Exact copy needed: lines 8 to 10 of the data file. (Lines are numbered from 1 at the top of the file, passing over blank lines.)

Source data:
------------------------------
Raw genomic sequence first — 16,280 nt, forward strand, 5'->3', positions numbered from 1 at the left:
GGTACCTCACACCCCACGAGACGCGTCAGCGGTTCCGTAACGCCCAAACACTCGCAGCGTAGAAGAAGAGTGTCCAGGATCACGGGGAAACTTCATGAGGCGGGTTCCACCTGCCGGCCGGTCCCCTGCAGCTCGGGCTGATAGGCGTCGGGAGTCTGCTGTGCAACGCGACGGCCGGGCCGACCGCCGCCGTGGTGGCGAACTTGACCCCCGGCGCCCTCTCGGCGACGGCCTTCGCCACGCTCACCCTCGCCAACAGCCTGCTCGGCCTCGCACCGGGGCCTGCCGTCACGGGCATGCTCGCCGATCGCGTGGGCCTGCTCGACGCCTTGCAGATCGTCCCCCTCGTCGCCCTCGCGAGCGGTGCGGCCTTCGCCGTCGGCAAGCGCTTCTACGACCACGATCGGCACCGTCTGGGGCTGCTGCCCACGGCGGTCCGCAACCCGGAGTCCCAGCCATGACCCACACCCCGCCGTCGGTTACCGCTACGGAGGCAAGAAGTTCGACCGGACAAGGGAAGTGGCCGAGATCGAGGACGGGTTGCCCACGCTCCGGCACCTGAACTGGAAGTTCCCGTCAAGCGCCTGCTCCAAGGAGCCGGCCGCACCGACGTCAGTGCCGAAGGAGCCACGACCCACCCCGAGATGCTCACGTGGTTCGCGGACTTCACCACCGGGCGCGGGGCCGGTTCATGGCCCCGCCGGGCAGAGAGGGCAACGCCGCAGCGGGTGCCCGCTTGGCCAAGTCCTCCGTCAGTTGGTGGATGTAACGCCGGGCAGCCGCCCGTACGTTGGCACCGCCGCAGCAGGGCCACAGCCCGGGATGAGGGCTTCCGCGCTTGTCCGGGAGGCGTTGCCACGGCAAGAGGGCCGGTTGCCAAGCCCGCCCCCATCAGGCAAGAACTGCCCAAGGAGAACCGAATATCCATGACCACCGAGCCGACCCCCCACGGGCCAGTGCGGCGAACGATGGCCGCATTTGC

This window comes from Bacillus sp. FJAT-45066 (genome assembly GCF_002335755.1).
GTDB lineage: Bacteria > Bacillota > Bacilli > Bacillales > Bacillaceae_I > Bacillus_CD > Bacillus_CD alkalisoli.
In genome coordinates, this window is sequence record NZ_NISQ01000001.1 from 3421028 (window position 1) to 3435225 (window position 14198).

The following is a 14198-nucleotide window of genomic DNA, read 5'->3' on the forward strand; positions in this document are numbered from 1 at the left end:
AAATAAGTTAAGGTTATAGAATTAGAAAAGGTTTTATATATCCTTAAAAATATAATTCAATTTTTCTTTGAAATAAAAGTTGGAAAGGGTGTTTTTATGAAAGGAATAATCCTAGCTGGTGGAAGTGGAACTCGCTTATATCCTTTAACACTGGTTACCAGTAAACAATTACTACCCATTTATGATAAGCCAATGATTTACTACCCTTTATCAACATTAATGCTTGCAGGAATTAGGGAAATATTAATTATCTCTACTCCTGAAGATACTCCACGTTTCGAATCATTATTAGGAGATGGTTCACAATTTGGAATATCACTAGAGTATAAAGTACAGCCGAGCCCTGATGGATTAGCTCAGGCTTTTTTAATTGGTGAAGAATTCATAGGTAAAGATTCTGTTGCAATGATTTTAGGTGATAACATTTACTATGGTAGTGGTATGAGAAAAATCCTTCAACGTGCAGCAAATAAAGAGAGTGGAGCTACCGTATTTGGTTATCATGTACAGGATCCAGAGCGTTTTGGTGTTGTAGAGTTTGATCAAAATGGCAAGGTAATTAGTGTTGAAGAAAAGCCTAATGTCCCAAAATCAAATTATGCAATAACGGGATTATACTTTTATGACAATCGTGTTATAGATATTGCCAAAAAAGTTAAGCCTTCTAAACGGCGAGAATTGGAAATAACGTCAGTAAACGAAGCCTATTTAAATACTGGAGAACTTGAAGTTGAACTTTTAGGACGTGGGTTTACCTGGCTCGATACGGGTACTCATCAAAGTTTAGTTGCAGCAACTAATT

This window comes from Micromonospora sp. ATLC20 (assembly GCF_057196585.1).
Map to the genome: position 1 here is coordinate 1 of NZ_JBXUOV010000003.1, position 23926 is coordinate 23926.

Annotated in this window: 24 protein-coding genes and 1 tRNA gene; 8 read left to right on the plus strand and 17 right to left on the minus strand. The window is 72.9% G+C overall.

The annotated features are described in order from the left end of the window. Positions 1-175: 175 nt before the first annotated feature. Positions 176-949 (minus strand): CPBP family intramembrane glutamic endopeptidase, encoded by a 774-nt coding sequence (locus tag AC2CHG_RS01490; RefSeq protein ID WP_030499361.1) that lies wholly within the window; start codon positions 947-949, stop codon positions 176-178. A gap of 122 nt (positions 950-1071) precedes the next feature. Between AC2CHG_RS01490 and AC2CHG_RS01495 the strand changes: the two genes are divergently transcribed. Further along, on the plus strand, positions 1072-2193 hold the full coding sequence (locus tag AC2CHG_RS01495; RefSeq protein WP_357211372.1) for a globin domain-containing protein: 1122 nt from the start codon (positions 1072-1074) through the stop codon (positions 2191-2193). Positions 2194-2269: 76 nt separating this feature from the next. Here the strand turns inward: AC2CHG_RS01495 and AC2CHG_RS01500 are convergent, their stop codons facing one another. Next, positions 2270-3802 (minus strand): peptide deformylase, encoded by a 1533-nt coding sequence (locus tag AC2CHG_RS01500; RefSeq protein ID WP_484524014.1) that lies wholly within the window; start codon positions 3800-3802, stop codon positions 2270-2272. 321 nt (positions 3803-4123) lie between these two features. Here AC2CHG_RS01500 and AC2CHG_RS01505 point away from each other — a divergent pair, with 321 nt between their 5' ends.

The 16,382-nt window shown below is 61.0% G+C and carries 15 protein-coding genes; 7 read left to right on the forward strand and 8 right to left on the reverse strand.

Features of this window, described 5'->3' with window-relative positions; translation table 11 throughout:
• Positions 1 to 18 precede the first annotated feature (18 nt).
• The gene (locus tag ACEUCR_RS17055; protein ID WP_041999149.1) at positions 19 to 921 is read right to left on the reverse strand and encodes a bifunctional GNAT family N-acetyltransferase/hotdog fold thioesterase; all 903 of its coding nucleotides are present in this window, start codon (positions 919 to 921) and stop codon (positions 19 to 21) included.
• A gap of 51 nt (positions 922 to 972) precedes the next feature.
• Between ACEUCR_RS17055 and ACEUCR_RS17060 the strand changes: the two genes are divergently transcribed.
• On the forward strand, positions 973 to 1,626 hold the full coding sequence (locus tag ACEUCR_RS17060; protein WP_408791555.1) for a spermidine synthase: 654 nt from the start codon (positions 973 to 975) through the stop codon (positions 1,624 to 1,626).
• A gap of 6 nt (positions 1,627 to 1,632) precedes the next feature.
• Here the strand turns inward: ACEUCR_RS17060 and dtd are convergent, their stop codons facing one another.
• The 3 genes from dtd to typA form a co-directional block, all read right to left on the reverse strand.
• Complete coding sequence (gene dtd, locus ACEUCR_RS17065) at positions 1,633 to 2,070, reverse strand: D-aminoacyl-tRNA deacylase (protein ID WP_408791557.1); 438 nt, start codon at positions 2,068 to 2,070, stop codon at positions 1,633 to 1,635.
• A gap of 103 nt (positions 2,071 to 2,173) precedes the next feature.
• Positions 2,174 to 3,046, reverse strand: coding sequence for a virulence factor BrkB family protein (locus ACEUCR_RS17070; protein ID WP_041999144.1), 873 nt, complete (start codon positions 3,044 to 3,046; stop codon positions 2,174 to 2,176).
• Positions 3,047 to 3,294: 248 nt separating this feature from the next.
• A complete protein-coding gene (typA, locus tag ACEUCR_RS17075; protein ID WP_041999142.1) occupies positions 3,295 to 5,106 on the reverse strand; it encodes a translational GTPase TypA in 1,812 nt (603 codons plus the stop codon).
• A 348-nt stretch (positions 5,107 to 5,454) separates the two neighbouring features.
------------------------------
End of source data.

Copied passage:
This window comes from Micromonospora sp. ATLC20 (assembly GCF_057196585.1).
Map to the genome: position 1 here is coordinate 1 of NZ_JBXUOV010000003.1, position 23926 is coordinate 23926.

Annotated in this window: 24 protein-coding genes and 1 tRNA gene; 8 read left to right on the plus strand and 17 right to left on the minus strand. The window is 72.9% G+C overall.